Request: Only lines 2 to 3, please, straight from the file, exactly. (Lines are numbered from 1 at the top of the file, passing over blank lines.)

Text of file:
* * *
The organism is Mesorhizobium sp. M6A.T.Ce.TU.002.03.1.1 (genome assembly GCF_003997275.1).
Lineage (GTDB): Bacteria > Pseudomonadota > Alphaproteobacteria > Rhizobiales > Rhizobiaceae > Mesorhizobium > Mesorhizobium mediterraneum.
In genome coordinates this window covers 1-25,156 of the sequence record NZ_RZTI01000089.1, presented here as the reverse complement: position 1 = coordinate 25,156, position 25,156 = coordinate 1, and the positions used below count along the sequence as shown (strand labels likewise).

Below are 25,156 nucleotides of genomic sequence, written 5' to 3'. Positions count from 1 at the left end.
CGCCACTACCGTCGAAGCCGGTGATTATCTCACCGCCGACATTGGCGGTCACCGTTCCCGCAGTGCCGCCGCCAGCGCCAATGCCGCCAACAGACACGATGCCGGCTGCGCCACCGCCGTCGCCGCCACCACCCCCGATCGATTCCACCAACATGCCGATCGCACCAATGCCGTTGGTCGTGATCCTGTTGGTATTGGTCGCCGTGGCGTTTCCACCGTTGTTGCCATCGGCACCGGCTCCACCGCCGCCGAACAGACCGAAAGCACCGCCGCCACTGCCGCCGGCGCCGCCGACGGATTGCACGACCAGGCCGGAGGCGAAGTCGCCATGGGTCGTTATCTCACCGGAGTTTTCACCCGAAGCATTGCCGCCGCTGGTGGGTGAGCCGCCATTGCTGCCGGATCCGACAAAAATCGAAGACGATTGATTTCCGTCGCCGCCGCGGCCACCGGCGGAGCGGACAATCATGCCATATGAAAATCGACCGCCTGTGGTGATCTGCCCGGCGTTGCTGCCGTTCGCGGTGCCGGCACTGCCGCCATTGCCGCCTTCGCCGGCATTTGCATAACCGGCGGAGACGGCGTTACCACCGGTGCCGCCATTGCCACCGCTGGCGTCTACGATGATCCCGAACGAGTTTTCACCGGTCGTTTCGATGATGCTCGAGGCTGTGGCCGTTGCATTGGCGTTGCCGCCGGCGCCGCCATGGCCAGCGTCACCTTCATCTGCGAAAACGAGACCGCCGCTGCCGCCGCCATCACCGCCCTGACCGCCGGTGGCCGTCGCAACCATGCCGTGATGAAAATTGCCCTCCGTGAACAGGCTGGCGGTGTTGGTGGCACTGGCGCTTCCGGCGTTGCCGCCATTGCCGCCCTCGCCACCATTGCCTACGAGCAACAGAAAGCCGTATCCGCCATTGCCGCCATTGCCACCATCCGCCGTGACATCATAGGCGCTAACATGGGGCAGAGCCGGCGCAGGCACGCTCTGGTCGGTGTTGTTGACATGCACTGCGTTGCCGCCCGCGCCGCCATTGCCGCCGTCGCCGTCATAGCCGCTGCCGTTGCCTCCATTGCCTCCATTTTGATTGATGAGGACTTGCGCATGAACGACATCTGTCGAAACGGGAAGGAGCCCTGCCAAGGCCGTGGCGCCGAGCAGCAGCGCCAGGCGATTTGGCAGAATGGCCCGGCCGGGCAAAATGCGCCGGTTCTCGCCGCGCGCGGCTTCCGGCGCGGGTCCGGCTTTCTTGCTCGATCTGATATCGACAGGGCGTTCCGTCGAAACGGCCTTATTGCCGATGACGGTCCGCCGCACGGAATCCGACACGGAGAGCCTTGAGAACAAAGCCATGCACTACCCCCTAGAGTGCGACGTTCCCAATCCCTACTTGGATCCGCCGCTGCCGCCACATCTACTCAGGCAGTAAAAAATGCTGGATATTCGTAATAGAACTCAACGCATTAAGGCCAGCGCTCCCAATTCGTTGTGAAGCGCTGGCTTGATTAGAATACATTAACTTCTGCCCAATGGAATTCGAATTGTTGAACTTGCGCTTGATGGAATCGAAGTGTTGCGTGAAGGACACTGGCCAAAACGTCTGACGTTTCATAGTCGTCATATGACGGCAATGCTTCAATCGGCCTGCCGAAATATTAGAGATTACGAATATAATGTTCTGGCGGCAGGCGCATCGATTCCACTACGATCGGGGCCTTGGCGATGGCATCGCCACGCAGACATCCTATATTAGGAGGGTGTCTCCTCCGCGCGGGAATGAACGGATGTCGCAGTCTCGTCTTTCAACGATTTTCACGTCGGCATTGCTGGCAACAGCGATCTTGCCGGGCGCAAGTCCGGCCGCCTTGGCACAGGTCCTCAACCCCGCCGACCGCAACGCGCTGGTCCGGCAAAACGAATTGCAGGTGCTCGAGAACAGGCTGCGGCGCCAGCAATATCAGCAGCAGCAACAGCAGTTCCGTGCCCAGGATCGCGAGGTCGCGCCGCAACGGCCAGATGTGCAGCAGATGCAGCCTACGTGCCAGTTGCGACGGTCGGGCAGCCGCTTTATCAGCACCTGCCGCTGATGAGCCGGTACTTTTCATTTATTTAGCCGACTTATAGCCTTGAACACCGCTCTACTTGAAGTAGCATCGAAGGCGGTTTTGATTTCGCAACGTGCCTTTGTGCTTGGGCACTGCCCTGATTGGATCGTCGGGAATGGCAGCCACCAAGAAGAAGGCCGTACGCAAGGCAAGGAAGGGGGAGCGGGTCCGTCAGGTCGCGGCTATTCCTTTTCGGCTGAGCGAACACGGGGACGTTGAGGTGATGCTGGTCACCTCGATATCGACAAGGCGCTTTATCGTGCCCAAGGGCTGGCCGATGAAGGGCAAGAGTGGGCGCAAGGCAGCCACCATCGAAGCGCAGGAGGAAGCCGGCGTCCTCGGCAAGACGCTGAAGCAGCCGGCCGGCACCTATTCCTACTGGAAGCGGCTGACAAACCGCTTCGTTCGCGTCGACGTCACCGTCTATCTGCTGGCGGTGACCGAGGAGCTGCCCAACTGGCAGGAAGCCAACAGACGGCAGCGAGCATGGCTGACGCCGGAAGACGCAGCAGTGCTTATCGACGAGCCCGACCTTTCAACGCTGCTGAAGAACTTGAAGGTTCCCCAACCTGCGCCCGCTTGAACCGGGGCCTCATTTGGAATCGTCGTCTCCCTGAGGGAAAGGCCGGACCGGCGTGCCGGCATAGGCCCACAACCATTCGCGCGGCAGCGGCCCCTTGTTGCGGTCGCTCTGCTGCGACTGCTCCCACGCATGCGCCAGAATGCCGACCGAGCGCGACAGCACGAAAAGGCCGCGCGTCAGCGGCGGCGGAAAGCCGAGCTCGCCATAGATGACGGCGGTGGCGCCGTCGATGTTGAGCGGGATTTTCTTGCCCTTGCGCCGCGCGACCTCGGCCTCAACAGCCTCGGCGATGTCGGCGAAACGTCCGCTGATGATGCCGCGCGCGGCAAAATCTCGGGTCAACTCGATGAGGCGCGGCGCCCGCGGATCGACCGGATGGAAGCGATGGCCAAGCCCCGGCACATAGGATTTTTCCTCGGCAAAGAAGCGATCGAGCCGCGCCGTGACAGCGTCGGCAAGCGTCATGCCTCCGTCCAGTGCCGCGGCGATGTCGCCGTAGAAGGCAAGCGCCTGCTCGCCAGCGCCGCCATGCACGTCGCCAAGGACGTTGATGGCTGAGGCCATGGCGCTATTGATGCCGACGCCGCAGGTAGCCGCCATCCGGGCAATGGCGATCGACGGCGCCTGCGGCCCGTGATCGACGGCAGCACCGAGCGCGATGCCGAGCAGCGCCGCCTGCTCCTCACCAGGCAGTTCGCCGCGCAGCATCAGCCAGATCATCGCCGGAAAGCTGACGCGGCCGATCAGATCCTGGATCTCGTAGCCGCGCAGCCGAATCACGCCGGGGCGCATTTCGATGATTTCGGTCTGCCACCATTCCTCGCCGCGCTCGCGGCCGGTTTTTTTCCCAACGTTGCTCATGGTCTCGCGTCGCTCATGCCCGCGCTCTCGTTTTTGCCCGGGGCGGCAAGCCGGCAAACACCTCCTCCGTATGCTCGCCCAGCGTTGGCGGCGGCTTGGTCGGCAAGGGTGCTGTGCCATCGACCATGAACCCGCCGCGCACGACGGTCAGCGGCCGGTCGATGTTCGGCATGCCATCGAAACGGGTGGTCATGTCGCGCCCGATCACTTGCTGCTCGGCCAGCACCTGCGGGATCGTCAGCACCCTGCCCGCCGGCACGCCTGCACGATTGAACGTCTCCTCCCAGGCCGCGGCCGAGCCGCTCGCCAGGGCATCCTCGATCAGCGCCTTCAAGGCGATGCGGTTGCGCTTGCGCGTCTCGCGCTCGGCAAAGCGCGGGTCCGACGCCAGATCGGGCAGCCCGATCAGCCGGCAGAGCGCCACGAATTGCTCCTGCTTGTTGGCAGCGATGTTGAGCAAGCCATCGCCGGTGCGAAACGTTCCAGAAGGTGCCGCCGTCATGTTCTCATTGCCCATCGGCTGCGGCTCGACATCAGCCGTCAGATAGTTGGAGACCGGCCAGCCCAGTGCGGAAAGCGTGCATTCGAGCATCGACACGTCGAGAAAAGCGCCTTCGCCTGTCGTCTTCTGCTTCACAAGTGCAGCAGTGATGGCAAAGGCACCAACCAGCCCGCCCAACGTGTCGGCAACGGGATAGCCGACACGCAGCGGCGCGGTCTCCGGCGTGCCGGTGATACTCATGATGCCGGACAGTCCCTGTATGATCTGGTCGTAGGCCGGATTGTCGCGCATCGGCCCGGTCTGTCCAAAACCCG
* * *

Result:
Lineage (GTDB): Bacteria > Pseudomonadota > Alphaproteobacteria > Rhizobiales > Rhizobiaceae > Mesorhizobium > Mesorhizobium mediterraneum.
In genome coordinates this window covers 1-25,156 of the sequence record NZ_RZTI01000089.1, presented here as the reverse complement: position 1 = coordinate 25,156, position 25,156 = coordinate 1, and the positions used below count along the sequence as shown (strand labels likewise).